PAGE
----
UNION, NJ — Dean Aneiros was headed to the gym around 7:45 a.m. in early June when he saw something he doesn’t usually see on his route: a wandering fox.
“(It was) minding its own business,” Aneiros said of the little critter. “The first time I saw it, it was crossing the street from Elmwood into the CVS parking lot and the other day it was just sitting at the corner looking around, I guess.”
Aneiros was one of several people who have spotted a fox and posted pictures of it on social media forums. So far the furry-tailed animal has been spotted in the Galloping Hill Golf Course, which borders Union and Kenilworth, school parking lots and fields, residential driveways and even Costco.
The fox isn’t shopping for food at the big box grocery store, but it may be looking for a bite to eat, a township health official said.
“Just like raccoons and possums and everything else, they follow creeks, rivers, and you know we have a couple of them surrounding Union Township,” said Nancy Rodriguez, an administrative assistant who supervises the town’s animal control program. “They go in parks or open land. They could see rabbits, that’s their form of survival. There could be rats, mice — those things that they feed on.”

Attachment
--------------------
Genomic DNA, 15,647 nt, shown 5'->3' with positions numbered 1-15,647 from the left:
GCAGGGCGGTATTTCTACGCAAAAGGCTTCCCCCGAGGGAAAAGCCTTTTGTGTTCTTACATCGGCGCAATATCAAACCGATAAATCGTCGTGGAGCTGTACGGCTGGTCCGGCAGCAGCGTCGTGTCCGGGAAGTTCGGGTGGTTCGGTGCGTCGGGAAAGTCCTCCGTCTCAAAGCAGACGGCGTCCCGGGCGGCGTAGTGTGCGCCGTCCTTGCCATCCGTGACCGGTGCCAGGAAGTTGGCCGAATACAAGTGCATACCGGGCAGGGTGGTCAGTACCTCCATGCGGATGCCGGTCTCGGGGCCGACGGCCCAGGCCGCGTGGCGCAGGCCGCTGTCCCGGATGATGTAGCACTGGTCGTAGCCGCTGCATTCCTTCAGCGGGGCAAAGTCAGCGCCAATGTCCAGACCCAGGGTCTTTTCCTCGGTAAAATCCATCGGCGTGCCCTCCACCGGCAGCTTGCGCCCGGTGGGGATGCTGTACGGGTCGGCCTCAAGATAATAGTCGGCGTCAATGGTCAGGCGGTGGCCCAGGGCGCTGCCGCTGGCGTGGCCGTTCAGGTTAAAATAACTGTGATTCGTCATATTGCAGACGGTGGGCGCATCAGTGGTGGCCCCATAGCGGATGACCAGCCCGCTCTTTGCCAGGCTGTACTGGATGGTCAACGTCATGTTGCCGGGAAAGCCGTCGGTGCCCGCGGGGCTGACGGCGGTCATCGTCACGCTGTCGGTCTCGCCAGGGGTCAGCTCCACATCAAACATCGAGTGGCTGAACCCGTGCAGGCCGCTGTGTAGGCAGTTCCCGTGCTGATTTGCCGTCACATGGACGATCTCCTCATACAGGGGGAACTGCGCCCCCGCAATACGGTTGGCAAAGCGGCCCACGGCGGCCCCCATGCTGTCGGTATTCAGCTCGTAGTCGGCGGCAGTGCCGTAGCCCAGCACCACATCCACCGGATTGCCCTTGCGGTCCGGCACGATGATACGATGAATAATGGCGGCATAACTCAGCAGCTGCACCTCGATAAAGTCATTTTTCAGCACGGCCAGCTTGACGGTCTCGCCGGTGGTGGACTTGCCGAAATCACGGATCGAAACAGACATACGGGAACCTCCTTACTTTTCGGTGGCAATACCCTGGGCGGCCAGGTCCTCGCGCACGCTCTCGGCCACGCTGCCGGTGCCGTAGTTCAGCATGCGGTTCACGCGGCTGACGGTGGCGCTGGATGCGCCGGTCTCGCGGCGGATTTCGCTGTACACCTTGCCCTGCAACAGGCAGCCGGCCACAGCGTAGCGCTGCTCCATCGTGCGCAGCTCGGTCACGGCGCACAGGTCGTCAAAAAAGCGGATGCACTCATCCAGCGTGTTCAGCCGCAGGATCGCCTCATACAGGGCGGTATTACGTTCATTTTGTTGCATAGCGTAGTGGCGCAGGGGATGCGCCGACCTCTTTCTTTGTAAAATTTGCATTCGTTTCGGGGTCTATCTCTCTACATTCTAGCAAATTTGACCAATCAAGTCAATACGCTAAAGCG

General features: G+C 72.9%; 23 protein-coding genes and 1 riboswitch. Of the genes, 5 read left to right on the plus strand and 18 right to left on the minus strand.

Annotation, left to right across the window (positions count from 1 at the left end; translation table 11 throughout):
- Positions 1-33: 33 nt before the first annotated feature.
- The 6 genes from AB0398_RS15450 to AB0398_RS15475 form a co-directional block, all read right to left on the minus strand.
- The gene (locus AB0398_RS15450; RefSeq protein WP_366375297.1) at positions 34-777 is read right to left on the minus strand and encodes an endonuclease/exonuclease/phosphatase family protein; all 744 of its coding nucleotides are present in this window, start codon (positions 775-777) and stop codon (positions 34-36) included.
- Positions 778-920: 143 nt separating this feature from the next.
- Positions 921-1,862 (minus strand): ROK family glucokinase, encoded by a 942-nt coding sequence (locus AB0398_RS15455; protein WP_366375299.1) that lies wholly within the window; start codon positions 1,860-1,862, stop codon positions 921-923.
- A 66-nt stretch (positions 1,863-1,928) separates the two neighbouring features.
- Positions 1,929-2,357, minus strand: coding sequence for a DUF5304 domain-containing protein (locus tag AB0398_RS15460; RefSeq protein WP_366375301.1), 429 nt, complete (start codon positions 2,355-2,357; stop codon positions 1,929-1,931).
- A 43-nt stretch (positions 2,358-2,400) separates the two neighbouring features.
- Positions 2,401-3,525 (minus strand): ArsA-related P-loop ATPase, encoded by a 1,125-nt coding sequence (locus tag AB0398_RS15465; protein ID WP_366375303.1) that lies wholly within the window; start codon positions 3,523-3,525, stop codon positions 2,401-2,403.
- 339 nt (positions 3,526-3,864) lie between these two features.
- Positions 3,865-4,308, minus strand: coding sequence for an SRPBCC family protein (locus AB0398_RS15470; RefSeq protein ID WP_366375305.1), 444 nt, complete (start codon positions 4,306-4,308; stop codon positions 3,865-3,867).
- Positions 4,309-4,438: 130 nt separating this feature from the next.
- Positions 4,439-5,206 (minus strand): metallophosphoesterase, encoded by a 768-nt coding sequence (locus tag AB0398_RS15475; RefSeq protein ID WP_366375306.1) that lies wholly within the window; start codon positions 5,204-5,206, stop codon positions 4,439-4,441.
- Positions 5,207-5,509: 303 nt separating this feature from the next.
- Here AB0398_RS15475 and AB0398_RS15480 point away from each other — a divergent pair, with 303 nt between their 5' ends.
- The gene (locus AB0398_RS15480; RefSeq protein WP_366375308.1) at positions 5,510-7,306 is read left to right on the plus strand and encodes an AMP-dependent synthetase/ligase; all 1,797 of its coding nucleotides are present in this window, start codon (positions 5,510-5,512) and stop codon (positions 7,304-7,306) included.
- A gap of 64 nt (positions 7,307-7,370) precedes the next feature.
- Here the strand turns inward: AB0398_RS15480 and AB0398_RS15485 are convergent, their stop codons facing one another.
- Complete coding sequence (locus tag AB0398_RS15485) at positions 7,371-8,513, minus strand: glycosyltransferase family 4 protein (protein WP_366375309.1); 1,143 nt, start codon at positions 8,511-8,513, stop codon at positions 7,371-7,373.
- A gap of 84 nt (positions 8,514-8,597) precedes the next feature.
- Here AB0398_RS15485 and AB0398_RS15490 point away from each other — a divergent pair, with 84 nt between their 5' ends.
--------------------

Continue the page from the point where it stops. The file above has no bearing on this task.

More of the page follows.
There’s been some debate over whether the creature is a fox or a coyote. Rodriguez said she’s “leaning” toward the determination of a fox from the single photo she’s seen, which wasn’t very clear. She encouraged people to send more photos to help officials identify the animal properly.
Rodriguez advised humans to just ignore the fox should they ever encounter one.
“Don’t approach it because they’re wild animals,” she said. “They’re usually more afraid of humans than we are of them, believe it or not.”
Animal control would have to get permission from the state to trap a fox, which officials would only do if it were sick, Rodriguez added. Hunting and trapping foxes is allowed during certain parts of the year, according to the state Division of of Fish and Wildlife.
People have been calling in fox sightings in town for the last five years, Rodriguez said. Most recently, the calls have been picking up since late May.
The state Division of Fish and Wildlife website says there are just two species of foxes in the state: the red fox and the gray fox. While healthy foxes pose nearly no danger to humans, they may hunt small livestock animals, or cats. Dogs may help keep foxes away, the website states.